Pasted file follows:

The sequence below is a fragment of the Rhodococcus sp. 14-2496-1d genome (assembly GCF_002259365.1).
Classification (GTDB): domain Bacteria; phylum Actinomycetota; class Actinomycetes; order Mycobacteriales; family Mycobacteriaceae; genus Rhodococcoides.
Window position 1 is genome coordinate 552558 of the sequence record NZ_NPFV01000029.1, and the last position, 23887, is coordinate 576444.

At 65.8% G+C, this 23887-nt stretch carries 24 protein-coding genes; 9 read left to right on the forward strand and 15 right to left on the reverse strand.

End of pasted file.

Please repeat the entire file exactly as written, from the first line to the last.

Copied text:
The sequence below is a fragment of the Rhodococcus sp. 14-2496-1d genome (assembly GCF_002259365.1).
Classification (GTDB): domain Bacteria; phylum Actinomycetota; class Actinomycetes; order Mycobacteriales; family Mycobacteriaceae; genus Rhodococcoides.
Window position 1 is genome coordinate 552558 of the sequence record NZ_NPFV01000029.1, and the last position, 23887, is coordinate 576444.

At 65.8% G+C, this 23887-nt stretch carries 24 protein-coding genes; 9 read left to right on the forward strand and 15 right to left on the reverse strand.